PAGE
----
Wednesday, July 06, 2005

Black Panther: Cap vs. T'Chaka

One of the hot-button topics of Hudlin's series has been the Captain America/Black Panther fight that was related in #1. It's a very well-drawn two-page spread by JRJR, but it has caused a lot of consernation among fans.



Way back during the "DC vs. Marvel" crossover, fans were asked who should win in a fight between Cap and Batman. That was when I was first exposed to the (apparently commonplace) Marvel belief that Cap is nigh-unbeatable. 'Captain America being bested by Batman? That's absurd!' I suspect it's that approach to Cap that accounts for some objections to that two-page spread. I'm primarily a DC boy myself, and I have no particular love of Captain America (I stand among the few who preferred Liefeld's eagle on the cowl to the 'A'), so I really don't care about how he performs.

But it's that final image that irks me:



That shot of T'Chaka carrying away Steve on his shoulder. It doesn't irk me because of what it says about Cap's fighting skills. After all, it's been pointed out that this is a fairly young Steve going up against an experienced fighter. Rather, it irks me because of what it says about T'Chaka and Cap as people.

The Cap/T'Chaka fight was first shown a few years ago in Black Panther #30, one of the best issues of the last BP series. The issue starts mid-fight, as the two duke it out. Cap tells his men that he suspects this fight is "an informal greeting. If they wanted to kill us, we'd be dead already." The two approach a momentary draw, with each man holding the other in a precarious position, and Cap offers to settle their dispute in a less violent manner. T'Chaka then calls off all his men (who had Cap's forces greatly outnumbered), and proceeds to talk with Cap. In their conversation, T'Chaka proves both his intellect (by speaking several languages) and his capacity as a national leader (by showing how well informed he is about WWII). He negotiates with Cap over what Steve wants from Wakanda, and finally offers him the chance to come, alone, to the capital city.

When there, T'Chaka, sitting on his throne, asks Cap to again prove why he, an outsider, should be trusted. And Cap's response not only earns T'Chaka's trust, but his friendship as well. The scene actually ends with T'Chaka laughing and declaring just that.

Later in the issue, we see Cap telling T'Challa about his friendship with his father, and how he hopes he has the same relationship with the son.

There's so much about this portrayal that I liked. It shows a Captain America who is willing to settle his battles with diplomacy rather than violence. It shows a T'Chaka who is highly intelligent and informed, wary of the outside world, but willing to trust one man on his own terms. It shows Cap being simple and honest, and it shows T'Chaka being open and regal. Cap puts his faith and trust in T'Chaka by going alone to the city (while leaving his men behind), and T'Chaka puts his trust in Cap by offering him vibranium. Simply put, it shows them both to be good men, and it ends with a newfound friendship.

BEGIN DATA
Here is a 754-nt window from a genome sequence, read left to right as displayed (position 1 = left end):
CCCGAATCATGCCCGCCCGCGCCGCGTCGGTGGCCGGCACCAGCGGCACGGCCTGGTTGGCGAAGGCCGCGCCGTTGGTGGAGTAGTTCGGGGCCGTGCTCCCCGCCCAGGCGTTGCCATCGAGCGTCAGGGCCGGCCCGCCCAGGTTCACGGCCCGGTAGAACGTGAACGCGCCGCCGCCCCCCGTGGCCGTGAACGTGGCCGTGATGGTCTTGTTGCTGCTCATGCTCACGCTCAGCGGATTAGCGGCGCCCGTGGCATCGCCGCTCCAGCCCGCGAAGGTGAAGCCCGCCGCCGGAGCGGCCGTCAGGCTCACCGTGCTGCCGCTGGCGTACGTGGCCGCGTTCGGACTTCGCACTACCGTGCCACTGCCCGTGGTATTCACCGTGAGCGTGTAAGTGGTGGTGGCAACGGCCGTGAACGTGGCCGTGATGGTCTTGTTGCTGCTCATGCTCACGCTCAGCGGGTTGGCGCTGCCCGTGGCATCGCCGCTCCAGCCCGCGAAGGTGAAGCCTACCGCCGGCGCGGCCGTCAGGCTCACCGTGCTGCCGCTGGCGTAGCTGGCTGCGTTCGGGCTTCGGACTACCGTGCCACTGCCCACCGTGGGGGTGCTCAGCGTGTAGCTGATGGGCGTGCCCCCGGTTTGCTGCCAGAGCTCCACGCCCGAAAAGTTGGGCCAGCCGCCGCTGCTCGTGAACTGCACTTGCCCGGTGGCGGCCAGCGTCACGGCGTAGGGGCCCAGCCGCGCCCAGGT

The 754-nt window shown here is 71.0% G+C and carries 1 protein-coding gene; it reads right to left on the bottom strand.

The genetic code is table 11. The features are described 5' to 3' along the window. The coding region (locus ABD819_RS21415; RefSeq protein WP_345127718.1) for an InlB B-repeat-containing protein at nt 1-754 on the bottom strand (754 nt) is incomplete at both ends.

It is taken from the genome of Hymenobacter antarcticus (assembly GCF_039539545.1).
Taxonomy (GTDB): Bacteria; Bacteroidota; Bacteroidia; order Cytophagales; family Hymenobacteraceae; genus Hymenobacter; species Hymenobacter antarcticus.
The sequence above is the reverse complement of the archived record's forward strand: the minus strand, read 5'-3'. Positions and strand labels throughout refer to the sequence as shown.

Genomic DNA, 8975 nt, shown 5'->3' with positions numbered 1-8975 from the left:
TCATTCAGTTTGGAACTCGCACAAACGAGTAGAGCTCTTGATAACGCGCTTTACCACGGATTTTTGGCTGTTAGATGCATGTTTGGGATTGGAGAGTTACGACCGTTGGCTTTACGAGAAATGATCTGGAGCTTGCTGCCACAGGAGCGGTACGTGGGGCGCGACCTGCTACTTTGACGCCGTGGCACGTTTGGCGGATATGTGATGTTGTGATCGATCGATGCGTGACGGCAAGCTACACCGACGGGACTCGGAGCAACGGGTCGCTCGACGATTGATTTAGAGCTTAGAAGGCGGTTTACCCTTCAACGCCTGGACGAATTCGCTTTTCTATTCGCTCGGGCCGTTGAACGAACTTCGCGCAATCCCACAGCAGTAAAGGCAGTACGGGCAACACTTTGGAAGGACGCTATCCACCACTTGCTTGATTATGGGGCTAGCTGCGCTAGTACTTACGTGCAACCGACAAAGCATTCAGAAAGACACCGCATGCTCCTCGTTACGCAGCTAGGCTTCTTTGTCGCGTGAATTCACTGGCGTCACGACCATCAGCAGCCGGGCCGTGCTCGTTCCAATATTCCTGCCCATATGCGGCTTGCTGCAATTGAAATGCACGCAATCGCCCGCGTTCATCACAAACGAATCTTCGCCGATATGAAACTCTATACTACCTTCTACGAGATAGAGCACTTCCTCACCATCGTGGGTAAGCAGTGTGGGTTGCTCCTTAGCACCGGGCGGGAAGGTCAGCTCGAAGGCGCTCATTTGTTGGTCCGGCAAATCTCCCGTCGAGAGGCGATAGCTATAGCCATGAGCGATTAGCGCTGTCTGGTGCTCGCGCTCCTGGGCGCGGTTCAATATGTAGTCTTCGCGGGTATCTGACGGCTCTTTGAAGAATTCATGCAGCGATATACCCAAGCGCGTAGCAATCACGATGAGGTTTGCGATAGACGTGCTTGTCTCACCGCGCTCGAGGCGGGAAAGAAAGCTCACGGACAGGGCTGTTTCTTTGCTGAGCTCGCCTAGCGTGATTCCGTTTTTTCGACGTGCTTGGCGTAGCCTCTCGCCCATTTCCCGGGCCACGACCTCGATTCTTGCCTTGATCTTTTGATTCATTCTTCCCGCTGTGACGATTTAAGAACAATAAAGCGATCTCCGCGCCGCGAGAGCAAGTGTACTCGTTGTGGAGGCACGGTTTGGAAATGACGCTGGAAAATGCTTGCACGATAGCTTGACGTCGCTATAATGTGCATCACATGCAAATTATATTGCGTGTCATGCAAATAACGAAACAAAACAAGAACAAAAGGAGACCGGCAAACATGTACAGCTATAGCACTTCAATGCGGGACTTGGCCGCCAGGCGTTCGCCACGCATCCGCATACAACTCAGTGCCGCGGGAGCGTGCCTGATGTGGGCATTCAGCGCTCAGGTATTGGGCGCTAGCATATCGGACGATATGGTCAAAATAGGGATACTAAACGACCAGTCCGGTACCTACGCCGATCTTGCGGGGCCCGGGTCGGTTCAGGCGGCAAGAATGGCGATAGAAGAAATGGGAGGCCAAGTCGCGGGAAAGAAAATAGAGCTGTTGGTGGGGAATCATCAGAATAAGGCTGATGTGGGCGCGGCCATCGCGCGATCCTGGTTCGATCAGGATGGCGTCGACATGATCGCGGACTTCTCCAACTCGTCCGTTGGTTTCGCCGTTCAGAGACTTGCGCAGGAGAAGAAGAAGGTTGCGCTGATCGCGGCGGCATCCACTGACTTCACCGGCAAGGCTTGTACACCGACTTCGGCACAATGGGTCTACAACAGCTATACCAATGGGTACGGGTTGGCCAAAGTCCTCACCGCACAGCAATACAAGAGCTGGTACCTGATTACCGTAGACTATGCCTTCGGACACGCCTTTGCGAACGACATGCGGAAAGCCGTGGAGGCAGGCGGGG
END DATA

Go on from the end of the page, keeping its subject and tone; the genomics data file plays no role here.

I get none of that in this new version. Instead of negotiation and invitation, we get T'Chaka toting off Cap on his shoulder like a game animal. Cap ends up looking like a fool, and T'Chaka like a jerk. Neither comes off looking as intelligent as before, and it ends with very little promise of friendship.

In short, it took the first meeting of Captain America and the Black Panther, stripped it of virtually everything I liked about their meeting, and added nothing in return. It was the new relationship, not the physical fight, that made the original story so good and memorable. But Hudlin took a several-page encounter, most of which was the two characters dealing with each other diplomatically and intelligently, and summed it up as "T'Chaka fought Cap and whupped him." I can't speak for everyone, but that's why I didn't the scene.

5 Comments:

At 4:23 PM, Blogger Woody! said...

Yeah, this is one of the reasons I didn't pick up this new series. I just had a feeling that it would poop on stories that were relatively fresh for no discernable reason. Like you said, the first story was really good. Why go there again if you can't improve on it?

 
At 8:01 PM, Blogger heroictimes said...

I haven't checked out the Hudlin series yet (working on it), but yeah definitely following up Priest's run is not going to be easy for anyone.

You do good reviews, keep em coming.

 
At 11:30 PM, Blogger Carl said...

I loved it. This is a more realistic view of the times (Both were roughly the same age).Cap was sent to take vib from Wakanda. Cap was neither diplomat or great military mind in WWII. Also, Cap's "he suspects this fight is "an informal greeting" is a view consistent with the racism of those times. So, no Cap would only have spoken to T'Chaka as an equal only after he lost. T'Chaka knew of how the world of WWII treated people like him. Finally, T'Chaka would've known that you don't send a military unit into a country for diplomacy. So, what you were talking about is not logical thinking for now or then.

 
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